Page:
Choice/Select Spread Widening Seasonally

After an unseasonal rise and fall over the summer, the difference between wholesale prices for USDA choice and select beef caught the seasonal trend and is widening again.

If the trend continues as per the 2014-2018 average, the choice/select spread, as it is known in the industry, will continue to widen until the first week of December.  At that point, it will narrow rapidly as buying interest for high-quality steaks and rib roasts drops.

The data come from the USDA’s Agricultural Marketing Service and are compiled by the Livestock Marketing Information Center in Denver.




Last week’s average choice/select spread was $11.36.  This was up from $10.86 the week before and the most recent low of $9.98 two weeks ago.

What makes comparisons so unusual this year is last year’s wide divergence from the five-year average.  Last year, it was like consumers just discovered choice beef was better tasting, and they wanted more of it.  Even prime beef was showing up in supermarket meat cases.

Last year, the choice/select spread began an uneven rise the second week of February and didn’t look back until it hit its peak at $27.23 the second week of October.  From there, it played catch-up with the seasonalities through December.

This year’s price graph more closely resembles the 2014-2018 average with its widest point of $23.83 coming the first week of July followed by a decline into a summer low.

What didn’t follow the norm was that mid-summer hump.




That mid-summer widening of the choice/select spread, though, came after an earlier boost in the total cutout value from the USDA.

From a low of $201.24 per cwt the third week of July, to a near-term high of $229.91 the first week of September, the choice/select spread widened to show continued interest in quality eating beef for the Labor Day holiday.

Going forward, the choice/select spread may widen again into the year-end holidays as grocers and restaurants gear up for increased holiday demand for rib roasts and steaks.  Traditionally, there is a noticeable increase in buying around the holidays for standing rib roasts.  Steaks usually come later – in December – for surf-and-turf specials.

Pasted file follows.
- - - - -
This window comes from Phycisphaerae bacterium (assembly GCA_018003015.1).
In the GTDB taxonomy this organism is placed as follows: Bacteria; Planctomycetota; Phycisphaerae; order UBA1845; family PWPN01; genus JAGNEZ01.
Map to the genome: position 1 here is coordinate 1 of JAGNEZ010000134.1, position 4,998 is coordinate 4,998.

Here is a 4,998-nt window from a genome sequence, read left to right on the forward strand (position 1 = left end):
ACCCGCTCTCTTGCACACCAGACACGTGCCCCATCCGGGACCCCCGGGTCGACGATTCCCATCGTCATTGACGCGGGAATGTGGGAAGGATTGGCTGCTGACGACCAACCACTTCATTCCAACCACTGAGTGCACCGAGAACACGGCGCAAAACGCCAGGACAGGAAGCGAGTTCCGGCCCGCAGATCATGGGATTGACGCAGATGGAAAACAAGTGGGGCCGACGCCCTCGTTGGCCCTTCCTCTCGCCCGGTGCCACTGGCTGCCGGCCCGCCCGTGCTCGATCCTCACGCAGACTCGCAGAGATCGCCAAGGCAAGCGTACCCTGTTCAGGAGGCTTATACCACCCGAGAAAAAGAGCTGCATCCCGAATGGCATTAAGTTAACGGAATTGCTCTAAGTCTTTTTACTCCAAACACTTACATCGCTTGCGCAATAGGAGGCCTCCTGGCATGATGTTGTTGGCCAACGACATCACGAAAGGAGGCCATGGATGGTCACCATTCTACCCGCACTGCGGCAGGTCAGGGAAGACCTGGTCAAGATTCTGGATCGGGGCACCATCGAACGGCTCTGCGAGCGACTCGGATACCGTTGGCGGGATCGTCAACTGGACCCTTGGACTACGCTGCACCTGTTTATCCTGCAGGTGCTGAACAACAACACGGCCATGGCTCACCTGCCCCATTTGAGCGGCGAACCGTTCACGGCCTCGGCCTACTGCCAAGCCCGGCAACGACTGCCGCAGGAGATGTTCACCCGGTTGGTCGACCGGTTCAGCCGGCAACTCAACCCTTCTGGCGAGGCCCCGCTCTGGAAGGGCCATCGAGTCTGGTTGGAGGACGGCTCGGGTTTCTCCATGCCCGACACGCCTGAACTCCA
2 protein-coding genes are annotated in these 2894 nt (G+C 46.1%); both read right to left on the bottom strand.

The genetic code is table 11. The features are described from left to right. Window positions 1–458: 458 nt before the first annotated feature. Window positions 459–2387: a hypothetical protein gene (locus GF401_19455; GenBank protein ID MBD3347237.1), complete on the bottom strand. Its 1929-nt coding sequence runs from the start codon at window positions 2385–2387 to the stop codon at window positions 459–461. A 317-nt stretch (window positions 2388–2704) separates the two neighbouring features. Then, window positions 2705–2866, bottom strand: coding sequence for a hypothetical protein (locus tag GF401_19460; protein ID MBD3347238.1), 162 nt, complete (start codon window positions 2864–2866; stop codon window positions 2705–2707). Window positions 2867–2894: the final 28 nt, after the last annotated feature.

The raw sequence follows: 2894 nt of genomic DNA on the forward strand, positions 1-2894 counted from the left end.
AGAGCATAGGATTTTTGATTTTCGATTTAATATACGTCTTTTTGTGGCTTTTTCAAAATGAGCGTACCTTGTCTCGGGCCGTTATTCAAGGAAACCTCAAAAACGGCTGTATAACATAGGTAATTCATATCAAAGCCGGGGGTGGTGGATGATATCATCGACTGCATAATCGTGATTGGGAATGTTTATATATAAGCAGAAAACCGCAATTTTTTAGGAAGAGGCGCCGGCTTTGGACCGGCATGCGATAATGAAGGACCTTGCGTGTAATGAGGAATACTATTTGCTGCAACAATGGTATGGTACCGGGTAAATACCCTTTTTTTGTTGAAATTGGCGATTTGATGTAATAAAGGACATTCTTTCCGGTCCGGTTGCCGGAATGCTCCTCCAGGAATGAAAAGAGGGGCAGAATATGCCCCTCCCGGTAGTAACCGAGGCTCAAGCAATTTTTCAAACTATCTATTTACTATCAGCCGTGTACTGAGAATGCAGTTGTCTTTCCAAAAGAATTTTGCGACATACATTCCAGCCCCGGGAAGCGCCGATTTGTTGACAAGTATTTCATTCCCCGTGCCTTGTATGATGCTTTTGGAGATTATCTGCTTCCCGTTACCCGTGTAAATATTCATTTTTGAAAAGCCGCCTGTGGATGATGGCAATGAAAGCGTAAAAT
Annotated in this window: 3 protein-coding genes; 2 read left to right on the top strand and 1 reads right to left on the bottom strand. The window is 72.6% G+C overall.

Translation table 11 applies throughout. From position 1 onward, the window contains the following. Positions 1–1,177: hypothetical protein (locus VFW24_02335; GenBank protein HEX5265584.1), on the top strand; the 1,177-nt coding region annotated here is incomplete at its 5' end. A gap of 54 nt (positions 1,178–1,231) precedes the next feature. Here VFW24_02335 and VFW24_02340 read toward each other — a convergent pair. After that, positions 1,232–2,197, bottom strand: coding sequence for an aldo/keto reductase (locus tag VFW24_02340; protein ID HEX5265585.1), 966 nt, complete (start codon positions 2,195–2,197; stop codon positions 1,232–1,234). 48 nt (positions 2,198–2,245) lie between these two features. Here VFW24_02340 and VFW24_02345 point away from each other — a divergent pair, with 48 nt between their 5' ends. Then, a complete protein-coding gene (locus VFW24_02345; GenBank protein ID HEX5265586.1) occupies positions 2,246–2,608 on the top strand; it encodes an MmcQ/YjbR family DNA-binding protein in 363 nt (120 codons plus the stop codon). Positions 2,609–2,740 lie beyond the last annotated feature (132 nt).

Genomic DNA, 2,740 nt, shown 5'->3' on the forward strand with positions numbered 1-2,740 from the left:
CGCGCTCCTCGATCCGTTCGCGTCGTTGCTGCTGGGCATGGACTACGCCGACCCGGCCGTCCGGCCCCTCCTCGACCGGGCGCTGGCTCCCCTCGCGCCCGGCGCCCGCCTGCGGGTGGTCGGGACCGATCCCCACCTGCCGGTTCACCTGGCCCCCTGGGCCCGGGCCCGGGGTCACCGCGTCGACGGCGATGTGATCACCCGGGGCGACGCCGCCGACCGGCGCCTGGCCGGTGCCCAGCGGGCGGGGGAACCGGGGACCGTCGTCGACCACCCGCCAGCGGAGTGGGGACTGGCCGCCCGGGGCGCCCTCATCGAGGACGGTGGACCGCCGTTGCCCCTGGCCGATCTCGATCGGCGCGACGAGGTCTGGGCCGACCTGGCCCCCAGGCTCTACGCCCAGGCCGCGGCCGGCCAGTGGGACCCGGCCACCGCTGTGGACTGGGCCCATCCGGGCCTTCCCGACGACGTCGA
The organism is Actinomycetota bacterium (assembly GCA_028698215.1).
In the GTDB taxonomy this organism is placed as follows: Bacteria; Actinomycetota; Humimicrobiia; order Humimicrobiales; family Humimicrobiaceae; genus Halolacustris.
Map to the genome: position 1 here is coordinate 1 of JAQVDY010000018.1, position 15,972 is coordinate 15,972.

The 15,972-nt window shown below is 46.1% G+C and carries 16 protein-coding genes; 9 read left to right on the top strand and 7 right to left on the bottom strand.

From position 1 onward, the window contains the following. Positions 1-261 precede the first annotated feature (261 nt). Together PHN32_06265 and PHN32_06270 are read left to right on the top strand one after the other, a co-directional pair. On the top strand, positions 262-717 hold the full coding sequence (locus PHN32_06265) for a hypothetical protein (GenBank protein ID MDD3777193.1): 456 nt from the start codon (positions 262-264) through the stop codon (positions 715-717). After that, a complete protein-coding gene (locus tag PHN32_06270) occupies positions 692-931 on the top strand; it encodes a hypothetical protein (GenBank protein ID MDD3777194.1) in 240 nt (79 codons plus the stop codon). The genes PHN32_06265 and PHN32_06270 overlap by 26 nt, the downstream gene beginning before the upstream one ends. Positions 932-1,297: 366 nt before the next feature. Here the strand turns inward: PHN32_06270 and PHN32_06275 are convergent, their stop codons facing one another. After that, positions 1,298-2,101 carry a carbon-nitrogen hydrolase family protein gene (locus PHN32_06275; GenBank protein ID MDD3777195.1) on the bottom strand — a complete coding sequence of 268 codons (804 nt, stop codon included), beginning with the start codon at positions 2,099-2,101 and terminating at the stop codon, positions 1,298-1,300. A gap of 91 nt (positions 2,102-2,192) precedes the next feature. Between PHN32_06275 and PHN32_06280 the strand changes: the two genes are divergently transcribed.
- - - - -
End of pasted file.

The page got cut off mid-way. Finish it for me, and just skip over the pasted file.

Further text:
In correlation with the increased buying interest for ribs and loins for the year-end holidays, Southern Plains fed steer prices usually increase unevenly.  But this increase often moves through winter in a move that doesn’t correlate to increased consumer interest in grilling product.

Once the holidays are over, consumer interest usually retreats into survival mode to pay Christmas bills and get through the winter.  Through the winter, cattle price strength often is associated with harsh winter weather and a preponderance of calves that were placed at lighter weights, limiting supplies.

Last year, late-year cattle prices marched decidedly higher.




Fed cattle trading this week was seen at $109 per cwt on a live basis, steady to up $2 from last week.  Dressed-basis trading was reported at $169 per cwt, up $2 to down $1.

The USDA choice cutout Tuesday was down $2.18 per cwt at $212.44, while select was off $0.26 at $200.08.  The choice/select spread narrowed to $12.36 from $14.28 with 129 loads of fabricated product and 29 loads of trimmings and grinds sold into the spot market.

There were no delivery notices against the Oct live cattle futures market Tuesday.

The CME Feeder Cattle Index for the seven days ended Monday was $140.71 per cwt, down $0.52.  This compares with Tuesday’s Oct contract settlement of $138.12 per cwt, up $0.82.